It’s a measure of how confident a storyteller Hiroaki Samura has become, and of the compelling nature of the cast that Manji, the immortal of the title, is barely seen, having only played a small role in the previous Autumn Frost. Despite this Mirror of the Soul is a standout volume in a masterful series.

The focus is instead primarily on Anotsu Kagehisa, about whom audience perceptions have shifted greatly. When he and his Ittō-ryū swordsmen were introduced they appeared monstrous, and indeed indulged in monstrous acts, but the more he’s been seen, the more he’s been understood, and is now married. If anyone bears him a grudge, however, it’s Rin, whose young life has been defined by his murder of her parents, and who’s sworn revenge. The pair meet early in the book when she’s at her weakest and only Anotsu stops to help when she’s collapsed on the footpath. It’s a stunning dramatic moment, and, astonishingly, Samura manages to increase both the passion and the drama.

Twinned Japanese concepts of honour and obligation are explored with Anotsu and Rin the only really familiar characters for most of the book. Anotsu learns the establishment considers the time has come to dispose of his organisation, Rin learns of Anotsu and from him, and the audience learns of Samura’s thoughts about the feudal systems of honour.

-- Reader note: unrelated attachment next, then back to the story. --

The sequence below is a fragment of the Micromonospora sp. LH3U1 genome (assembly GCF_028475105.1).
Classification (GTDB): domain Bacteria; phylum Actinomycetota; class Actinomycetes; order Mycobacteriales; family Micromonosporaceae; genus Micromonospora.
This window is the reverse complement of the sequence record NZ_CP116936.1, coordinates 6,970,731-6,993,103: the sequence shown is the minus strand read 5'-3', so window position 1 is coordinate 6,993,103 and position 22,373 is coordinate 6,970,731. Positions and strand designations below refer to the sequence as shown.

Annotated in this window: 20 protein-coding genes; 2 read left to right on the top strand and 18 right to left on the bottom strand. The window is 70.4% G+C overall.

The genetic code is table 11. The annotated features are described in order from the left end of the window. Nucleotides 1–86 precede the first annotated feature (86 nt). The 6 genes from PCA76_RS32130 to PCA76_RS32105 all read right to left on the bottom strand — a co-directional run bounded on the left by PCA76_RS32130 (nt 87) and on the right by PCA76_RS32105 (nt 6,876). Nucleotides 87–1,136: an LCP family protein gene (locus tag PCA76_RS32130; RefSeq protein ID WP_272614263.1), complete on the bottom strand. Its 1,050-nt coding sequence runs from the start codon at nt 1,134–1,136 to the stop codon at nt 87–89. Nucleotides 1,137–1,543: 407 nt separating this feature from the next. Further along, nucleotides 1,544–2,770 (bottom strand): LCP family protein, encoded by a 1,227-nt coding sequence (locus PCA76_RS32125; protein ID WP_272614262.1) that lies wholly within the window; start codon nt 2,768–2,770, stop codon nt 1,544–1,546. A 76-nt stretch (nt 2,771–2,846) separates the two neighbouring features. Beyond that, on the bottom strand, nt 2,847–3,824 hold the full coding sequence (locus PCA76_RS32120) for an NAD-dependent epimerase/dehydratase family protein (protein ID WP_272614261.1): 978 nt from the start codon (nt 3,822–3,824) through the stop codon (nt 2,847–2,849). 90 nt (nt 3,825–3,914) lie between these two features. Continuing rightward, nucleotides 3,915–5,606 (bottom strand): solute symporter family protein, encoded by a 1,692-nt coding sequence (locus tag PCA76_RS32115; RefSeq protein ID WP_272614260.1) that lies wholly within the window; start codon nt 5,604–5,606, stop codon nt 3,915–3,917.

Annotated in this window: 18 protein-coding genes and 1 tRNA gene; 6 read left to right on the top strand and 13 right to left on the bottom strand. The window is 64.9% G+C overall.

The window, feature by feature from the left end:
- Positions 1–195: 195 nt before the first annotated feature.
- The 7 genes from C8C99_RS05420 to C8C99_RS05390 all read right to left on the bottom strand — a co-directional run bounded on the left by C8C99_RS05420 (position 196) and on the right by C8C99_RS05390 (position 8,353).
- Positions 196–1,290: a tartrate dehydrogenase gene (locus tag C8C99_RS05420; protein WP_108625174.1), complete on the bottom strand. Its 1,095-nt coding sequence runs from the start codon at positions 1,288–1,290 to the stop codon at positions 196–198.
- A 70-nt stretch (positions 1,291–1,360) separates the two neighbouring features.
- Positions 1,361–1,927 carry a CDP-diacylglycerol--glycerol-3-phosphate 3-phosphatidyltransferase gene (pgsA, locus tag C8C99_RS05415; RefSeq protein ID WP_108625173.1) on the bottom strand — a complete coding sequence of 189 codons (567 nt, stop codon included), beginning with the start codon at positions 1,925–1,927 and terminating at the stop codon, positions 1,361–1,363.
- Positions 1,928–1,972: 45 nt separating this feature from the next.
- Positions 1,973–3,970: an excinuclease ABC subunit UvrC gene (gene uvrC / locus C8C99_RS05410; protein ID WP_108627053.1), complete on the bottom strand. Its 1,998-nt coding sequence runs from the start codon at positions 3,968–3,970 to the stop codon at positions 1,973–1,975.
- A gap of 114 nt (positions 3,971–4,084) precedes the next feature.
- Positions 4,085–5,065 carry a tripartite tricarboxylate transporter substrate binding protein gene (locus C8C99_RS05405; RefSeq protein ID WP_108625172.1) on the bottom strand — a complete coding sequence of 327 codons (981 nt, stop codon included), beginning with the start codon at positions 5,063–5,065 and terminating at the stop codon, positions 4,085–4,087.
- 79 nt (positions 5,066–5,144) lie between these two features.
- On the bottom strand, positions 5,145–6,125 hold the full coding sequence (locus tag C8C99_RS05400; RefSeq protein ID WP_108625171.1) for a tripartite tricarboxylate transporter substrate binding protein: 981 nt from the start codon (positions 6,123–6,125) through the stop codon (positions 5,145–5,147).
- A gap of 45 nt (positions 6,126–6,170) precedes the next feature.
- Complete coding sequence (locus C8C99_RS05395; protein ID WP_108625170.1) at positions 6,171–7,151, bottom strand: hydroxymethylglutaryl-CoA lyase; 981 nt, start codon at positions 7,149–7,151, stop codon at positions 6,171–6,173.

Samura’s now built up a significant cast, and yet still surprises with the return of Makie, introduced early in Dreamsong and one of the most tragic characters in the series. She’s among the best with a sword, good enough to defeat Manji, which few others have, yet views much of her life as a curse, and in the title sequence has now taken drastic steps in what’s possibly the book’s most horrific revelation. Samura’s twisting of motives and reflecting those of other characters is gut-wrenchingly superb. However, Samura’s not finished. He has a pair of final twists to throw into the book, one a sneaky odds-evening proposition that again demonstrates the depths of consideration applied to Blade of the Immortal, the other excellently foreshadowed.

This is undoubtedly a five star graphic novel, excellently written with real emotional weight and, as ever, stunningly drawn. As brilliant as it is, and very much a turning point in the series as a whole, some dramatic strength is lost if Mirror of the Soul is read in isolation. Most of Makie’s circumstances are explained, but the scenes with Rin and Anotsu alone really require experiencing what Rin has since the series began for the maximum emotional impact. By the conclusion much has changed, and Manji’s back for the next volume, Last Blood.